The Last Word: Supporting a second smaller club could be just the ticket
Forget the Cissé perfume that costs less than entry to Arsenal and smell proper football again
Sunday 13 January 2013
Protest is built into the business plan. As dissident Manchester City fans spend this afternoon in the pub rather than at the Emirates, a poor wretch at the Premier League is doubtless devising a rebuttal strategy for anyone who dares to doubt the incipient generosity of the Attendance Working Group.
Richard Scudamore's Marie Antoinette moment will probably involve a variation on the theme suggested by Stoke's chief executive, Tony Scholes: a free away travel initiative which will cost constituent clubs up to £800,000 of the £61.9 million TV income they are scheduled to receive next season.
It is a laudable idea, corporately responsible and focus-group friendly. The problem will be finding unanimity and creating a sense of urgency. The proposal will not be voted on until the summer, by which time football clubs will have concocted new methods of disposing of the disposable income of their supporters.
The tat already ranges from a tasteful wedding garter peddled by Tottenham to a Mr Potato Head in Manchester United red. Loyalty is a grow-your-own Anfield (a packet of seeds and a cardboard stadium) or a Manchester City nodding dog, which bears an uncanny resemblance to David Platt, Roberto Mancini's dutiful assistant.
Someone must buy this stuff and keep sweatshops solvent. Is it any wonder clubs barely bother to camouflage their contempt? Arsène Wenger, an economics graduate from Strasbourg University, argues that anyone who demurs from paying the going rate at Arsenal "can choose to go to Man Utd... or Man City".
As so often these days, Wenger is half-right. His logic works for the tourists courted by big clubs. Their visit to Old Trafford or the Emirates is a passive experience which creates a vacuum of neutrality. Allegiance can be transferred without offending tribal loyalty only if it takes the Pre-mier League out of the equation.
Then there is a real opportunity to alter the dynamics of the market. If the current spasm of outrage at ticket pricing is to be relevant, affirmative action is required on a consistent and co-ordinated basis. The Premier League can continue to exist as a slickly produced TV soap opera; it is time to revive the notion of supporting a second club in the lower Leagues.
The tradition already exists to a limited degree on Merseyside. To steal the sentiments of a banner I saw at Tranmere, a club so cost-conscious staff literally ration the tea bags: "Where there is faith, there is light and strength". Prenton Park is a symbol of its community.
Clubs such as Bury, Rochdale and Oldham shiver in the shadow of Manchester's giants, but are a reminder of what football has sacrificed in an age of homogeneity and global opportunism.
London has alternative attractions which do not require a mortgage. A visit to the New Den is both a forbidding and a reaffirming experience. Brentford are a quietly progressive club with a far-sighted youth policy and an emerging manager, Uwe Rösler. Even Barnet have the macabre fascination of watching a legend, Edgar Davids, in penury.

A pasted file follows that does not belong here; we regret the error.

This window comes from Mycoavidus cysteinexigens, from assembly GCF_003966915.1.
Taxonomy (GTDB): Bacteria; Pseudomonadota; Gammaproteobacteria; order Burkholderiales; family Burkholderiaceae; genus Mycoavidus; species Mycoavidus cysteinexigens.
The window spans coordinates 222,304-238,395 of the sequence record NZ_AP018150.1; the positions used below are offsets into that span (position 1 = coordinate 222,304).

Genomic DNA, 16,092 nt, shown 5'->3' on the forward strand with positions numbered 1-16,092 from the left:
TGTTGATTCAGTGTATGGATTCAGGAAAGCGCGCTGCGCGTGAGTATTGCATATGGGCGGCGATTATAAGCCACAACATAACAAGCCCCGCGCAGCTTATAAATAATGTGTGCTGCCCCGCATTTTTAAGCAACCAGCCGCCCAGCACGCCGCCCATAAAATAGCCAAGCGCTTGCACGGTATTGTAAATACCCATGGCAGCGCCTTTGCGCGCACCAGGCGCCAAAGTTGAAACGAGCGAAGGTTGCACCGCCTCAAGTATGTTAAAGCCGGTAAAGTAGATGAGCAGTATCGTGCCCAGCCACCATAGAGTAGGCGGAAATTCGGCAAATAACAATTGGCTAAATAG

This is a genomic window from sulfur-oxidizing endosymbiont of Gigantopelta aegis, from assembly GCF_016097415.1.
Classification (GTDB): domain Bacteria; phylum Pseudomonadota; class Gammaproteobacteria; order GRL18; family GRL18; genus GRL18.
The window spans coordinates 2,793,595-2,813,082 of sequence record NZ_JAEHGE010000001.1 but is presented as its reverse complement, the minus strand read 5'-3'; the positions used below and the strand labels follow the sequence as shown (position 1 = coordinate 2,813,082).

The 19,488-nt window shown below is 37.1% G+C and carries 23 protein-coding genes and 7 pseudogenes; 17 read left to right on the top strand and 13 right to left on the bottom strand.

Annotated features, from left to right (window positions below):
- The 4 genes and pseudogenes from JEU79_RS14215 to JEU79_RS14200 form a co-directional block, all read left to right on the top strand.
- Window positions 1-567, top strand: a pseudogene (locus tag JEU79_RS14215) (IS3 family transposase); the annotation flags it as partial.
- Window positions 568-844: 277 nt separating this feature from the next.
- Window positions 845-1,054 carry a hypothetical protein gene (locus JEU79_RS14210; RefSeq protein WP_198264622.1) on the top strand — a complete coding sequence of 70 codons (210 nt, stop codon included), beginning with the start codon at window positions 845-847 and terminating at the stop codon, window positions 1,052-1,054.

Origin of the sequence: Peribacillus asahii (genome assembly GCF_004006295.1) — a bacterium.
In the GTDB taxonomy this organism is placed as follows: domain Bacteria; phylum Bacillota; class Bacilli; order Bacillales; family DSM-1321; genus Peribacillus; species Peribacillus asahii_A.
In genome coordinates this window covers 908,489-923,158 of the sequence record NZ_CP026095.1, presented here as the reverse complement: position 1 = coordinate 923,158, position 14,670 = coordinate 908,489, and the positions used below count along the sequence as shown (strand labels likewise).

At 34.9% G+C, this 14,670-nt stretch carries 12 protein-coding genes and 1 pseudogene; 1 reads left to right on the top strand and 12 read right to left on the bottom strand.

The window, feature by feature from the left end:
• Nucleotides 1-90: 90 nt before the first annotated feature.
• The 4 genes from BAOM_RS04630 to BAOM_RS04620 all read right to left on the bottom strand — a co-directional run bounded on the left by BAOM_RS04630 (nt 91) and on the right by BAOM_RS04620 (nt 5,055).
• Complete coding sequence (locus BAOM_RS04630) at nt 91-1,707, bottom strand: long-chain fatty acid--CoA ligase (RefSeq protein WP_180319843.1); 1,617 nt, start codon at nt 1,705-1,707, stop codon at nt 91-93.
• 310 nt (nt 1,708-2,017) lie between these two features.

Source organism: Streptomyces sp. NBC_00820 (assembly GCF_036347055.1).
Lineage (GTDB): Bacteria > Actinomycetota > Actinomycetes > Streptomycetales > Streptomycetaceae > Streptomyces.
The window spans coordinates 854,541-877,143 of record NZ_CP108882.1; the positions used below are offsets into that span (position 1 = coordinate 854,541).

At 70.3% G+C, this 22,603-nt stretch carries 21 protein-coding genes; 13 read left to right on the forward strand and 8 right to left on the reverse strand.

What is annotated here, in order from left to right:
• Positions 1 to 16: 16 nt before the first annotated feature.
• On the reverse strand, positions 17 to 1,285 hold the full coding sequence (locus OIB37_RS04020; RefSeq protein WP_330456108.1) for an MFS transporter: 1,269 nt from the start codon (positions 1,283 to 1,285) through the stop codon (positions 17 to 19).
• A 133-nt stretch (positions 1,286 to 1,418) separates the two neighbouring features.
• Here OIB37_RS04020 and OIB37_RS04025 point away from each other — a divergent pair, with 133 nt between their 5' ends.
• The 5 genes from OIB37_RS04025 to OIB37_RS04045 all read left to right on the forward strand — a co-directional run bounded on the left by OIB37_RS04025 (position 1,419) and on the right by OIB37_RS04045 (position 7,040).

The alternative is the pretension embodied by Djibril Cissé, an under-achieving footballer in an underwhelming team. The Queens Park Rangers striker, who acquired the title of Lord of the Manor of Frodsham in his Liverpool days, wishes to share his good fortune with the great unwashed.
Mr Lenoir, his newly launched fragrance, is described as "woody, spicy and amber". It apparently derives from "a blend of notes of bergamot, lavender, black pepper, cashmere wood, cardamom, labdanum, patchouli, vanilla and musk".
At £59 for a small bottle, it is cheaper than an away ticket at Arsenal. Bargain.
Dangers must be tackled head on
It is dangerous to make direct comparisons between rugby union and American football, but they are ominously instructive.
Each is a confrontational sport, shaped by a similar culture. Big boys don't cry. They get up and get on with the game. Concussion is accepted as a hazard of working life.
The endgame occurred in midweek, when neuro- scientists at the National Institutes of Health, an American research facility, released a starkly significant report.
They had analysed the brain tissue of Junior Seau, the gridiron star who committed suicide in May, and concluded that he suffered from chronic traumatic encephalopathy (CTE), which is a degenerative disease typically caused by multiple hits to the head.
Patients with CTE, which can only be diagnosed after death, display symptoms such as impulsiveness, forgetfulness and depression. The disease is thought to be central to a spate of suicides among NFL players, reported by Tom Dart on these pages last week.
Rugby lacks the relentless percussive punishment endured by linemen like Seau. But hits are getting bigger. Careers are getting shorter. The temptation to take one for the team is acute.
As we enter the Six Nations season, that traditional rite of passage, warning bells should be sounding.
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